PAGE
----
British boxing pundit Steve Bunce stated on 15 March 2008 edition of BBC panel show Fighting Talk that Hamed was the greatest British boxer of all time. World Boxing, a sister publication of the more famous The Ring Magazine, ranked Hamed as the 11th greatest British boxer of all-time. The Ring also ranked Hamed as the 46th greatest puncher of all-time. Journalist Daniel Fletcher, in a 10-year anniversary commemoration of the end of Hamed's career, "Requiem for Naseem", referred to Hamed as "the most talented fighter to ever live", one of history's première featherweights and British boxers, and that while his career ended prematurely at the age of 28, he still managed to dominate his weight class for six years and boast some formidable achievements.
Hamed is part of the 2015 class for the International Boxing Hall of Fame.
Steve Collins, nicknamed The Celtic Warrior, was born Stephen Collins on 21 July 1964, in Cabra, Dublin, Ireland.
He is considered to be one of the toughest boxers of the past century, widely considered to be the hardest pound for pound fighter of the late 90s, having never been stopped in a high profile career. The Irishman was part of a golden age of European Super Middleweight boxing, along with Chris Eubank, Joe Calzaghe and Nigel Benn.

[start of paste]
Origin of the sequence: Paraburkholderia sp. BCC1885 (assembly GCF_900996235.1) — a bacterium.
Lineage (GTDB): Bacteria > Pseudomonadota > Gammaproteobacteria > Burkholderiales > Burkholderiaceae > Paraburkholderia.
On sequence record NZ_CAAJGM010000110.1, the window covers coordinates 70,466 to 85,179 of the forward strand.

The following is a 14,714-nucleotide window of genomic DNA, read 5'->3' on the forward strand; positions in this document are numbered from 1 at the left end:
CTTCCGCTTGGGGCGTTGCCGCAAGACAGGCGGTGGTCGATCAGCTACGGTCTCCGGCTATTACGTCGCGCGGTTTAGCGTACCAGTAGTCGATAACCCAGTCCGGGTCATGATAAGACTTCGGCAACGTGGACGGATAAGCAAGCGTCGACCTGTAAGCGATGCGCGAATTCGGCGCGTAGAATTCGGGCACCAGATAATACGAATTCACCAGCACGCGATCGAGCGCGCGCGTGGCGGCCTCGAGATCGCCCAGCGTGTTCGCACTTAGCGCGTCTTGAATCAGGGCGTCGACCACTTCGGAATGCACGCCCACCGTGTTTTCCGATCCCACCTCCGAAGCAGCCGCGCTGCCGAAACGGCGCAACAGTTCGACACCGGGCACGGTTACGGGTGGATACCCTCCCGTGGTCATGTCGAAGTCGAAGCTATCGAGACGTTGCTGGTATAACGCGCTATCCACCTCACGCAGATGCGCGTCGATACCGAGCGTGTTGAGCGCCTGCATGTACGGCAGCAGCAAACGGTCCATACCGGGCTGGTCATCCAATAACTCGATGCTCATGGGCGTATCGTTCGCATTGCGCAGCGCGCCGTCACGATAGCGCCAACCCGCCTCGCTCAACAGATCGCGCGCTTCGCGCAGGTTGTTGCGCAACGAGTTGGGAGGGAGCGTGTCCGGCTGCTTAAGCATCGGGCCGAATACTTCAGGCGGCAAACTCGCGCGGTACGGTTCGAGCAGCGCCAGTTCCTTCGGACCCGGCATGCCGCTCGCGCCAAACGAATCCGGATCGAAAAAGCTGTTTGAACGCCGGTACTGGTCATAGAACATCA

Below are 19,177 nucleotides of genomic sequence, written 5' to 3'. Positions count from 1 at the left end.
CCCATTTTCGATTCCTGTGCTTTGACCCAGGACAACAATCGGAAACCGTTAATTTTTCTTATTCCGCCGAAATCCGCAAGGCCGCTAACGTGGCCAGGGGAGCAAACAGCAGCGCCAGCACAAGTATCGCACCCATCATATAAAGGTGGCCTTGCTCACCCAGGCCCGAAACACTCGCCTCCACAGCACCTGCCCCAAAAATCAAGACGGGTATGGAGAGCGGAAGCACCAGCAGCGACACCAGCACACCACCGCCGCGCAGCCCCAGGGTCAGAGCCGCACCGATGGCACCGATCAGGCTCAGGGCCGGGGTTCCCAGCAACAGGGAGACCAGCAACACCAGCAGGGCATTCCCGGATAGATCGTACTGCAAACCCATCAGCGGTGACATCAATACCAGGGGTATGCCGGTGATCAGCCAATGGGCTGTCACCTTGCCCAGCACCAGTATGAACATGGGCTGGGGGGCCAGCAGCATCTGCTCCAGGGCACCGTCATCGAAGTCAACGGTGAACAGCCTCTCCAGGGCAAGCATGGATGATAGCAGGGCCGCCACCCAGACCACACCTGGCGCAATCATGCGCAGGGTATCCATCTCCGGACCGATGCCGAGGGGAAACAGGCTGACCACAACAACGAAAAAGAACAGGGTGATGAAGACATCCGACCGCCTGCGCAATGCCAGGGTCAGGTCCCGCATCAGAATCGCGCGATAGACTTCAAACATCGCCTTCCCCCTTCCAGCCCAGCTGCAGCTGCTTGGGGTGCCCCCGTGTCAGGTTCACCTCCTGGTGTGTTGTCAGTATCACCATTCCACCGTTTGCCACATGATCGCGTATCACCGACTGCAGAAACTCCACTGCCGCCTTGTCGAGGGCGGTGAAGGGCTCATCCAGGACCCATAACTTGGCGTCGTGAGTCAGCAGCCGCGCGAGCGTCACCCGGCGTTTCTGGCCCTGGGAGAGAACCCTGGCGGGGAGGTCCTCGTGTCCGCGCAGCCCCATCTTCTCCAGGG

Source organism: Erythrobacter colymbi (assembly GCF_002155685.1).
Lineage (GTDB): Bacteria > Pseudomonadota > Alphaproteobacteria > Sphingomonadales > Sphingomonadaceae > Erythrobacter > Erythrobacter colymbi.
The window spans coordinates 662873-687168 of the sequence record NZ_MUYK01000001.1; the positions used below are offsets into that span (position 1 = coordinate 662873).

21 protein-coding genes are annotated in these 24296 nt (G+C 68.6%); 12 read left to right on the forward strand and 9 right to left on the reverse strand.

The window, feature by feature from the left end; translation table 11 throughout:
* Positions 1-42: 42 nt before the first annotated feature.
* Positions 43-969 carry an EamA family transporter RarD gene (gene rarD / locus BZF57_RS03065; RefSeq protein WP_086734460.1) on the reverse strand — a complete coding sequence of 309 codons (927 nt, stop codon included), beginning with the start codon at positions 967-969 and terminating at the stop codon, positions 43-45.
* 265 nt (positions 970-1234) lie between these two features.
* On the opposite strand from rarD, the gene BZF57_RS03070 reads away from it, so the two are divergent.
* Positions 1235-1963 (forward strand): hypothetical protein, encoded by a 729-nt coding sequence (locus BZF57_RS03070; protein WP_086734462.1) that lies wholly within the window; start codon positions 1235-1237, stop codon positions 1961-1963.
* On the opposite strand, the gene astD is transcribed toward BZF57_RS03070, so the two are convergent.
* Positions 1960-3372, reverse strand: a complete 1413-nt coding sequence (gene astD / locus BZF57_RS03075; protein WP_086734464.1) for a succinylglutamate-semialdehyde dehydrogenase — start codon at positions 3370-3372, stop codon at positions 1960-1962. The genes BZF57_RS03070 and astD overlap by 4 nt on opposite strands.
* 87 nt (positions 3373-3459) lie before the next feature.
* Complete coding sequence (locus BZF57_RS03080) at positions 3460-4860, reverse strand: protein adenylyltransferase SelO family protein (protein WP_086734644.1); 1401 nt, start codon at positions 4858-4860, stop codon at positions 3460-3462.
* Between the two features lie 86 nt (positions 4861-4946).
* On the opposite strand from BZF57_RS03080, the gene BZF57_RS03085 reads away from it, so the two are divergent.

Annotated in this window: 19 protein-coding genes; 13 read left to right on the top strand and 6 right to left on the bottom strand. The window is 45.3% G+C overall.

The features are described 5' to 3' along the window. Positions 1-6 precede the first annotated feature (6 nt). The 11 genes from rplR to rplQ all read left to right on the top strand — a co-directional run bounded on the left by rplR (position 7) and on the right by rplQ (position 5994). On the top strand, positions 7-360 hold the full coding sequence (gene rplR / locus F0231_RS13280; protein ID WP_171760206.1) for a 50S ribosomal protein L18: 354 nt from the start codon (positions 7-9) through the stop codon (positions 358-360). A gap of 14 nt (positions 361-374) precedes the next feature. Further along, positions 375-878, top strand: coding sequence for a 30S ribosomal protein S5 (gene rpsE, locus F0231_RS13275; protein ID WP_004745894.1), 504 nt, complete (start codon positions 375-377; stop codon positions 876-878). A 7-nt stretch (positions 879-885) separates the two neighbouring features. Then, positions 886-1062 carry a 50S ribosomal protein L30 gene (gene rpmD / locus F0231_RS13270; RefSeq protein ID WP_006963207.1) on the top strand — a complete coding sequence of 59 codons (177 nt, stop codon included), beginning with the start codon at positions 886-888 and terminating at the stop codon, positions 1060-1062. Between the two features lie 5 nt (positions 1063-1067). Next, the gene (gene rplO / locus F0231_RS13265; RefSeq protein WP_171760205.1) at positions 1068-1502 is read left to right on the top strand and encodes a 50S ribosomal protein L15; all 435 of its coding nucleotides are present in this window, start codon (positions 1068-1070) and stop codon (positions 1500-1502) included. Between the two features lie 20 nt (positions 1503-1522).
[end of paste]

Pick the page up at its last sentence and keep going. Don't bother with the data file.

He was trained by Freddie Roach throughout his career. Collins started boxing professionally in 1986. However he was long considered the nearly man of boxing, after losing three World Title fights on points. It was not until Collins reached his 30s that he fulfilled his potential, becoming the WBO Middleweight champion and later the WBO Super middleweight champion.
He won 26 Irish titles at junior heavyweight, light-heavyweight and middleweight as an amateur before turning professional in Massachusetts, U.S. in 1986.